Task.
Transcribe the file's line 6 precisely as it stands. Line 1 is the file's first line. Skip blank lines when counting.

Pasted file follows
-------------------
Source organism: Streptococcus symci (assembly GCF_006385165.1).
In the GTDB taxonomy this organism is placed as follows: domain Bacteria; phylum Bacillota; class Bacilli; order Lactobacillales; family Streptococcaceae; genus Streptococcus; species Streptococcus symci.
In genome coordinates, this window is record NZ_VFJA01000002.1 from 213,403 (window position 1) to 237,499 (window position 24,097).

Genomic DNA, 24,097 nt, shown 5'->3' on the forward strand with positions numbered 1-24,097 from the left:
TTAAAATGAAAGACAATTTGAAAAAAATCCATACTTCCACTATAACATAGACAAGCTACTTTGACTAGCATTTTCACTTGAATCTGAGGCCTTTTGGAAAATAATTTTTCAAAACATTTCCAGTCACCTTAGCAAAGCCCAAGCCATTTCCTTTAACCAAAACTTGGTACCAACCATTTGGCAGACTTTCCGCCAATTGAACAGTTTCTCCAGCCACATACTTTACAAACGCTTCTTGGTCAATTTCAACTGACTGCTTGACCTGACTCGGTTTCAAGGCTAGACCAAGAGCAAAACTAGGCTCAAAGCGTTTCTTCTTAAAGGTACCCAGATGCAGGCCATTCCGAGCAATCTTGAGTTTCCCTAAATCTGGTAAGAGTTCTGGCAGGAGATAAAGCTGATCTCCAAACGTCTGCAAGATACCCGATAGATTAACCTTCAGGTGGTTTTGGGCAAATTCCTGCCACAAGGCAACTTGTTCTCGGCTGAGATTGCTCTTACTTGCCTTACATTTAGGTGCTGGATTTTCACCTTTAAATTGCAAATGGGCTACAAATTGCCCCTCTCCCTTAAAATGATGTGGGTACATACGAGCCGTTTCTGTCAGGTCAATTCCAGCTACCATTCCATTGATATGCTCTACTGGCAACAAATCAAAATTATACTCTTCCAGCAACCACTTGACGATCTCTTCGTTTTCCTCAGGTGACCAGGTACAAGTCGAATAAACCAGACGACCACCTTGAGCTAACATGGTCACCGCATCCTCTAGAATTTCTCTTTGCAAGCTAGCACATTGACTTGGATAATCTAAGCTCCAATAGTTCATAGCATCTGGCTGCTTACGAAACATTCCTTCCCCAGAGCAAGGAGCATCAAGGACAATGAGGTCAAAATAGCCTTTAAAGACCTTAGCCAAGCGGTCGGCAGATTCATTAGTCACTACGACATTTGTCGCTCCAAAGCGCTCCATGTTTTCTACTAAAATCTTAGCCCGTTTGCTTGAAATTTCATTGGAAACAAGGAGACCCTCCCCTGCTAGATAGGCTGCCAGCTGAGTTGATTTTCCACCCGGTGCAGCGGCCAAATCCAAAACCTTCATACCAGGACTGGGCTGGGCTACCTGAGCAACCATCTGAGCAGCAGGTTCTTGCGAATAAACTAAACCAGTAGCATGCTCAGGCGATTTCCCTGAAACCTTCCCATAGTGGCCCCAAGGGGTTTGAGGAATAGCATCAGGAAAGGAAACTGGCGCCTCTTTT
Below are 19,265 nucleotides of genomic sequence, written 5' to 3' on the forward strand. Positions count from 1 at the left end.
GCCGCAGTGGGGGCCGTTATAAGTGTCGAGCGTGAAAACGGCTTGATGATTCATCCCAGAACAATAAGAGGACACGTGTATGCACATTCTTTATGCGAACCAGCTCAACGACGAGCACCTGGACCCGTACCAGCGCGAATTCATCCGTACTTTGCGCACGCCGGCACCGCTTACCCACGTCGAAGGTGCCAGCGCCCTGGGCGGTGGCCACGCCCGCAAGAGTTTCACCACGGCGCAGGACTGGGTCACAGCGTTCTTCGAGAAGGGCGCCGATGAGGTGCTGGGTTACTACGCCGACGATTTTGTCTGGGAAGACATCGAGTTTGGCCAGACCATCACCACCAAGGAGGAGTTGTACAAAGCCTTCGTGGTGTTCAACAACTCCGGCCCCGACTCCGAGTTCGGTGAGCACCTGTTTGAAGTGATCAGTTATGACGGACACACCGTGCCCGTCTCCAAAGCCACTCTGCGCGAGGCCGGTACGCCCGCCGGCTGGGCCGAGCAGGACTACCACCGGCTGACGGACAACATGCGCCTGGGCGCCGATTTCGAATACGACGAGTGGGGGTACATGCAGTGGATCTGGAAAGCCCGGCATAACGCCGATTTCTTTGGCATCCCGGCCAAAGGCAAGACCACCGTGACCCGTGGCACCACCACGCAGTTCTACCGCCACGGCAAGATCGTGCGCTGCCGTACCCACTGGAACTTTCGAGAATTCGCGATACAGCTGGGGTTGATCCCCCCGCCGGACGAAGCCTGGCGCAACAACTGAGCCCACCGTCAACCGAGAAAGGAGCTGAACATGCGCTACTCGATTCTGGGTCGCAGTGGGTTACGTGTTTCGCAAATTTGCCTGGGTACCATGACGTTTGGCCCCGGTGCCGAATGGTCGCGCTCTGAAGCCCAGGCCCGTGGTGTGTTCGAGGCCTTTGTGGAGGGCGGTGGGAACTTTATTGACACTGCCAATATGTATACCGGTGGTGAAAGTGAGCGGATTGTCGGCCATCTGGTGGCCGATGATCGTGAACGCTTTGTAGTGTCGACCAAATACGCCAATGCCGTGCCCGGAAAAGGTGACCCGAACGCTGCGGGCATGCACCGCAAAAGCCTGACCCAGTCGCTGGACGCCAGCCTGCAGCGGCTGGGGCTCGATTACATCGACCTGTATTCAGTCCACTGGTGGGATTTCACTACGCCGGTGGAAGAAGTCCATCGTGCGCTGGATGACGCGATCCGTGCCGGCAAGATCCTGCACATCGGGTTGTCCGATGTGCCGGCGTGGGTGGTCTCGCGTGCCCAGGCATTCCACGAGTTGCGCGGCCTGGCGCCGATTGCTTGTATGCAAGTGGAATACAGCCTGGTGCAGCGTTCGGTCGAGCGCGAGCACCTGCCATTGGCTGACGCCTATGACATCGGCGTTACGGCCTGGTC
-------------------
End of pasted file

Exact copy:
Below are 19,265 nucleotides of genomic sequence, written 5' to 3' on the forward strand. Positions count from 1 at the left end.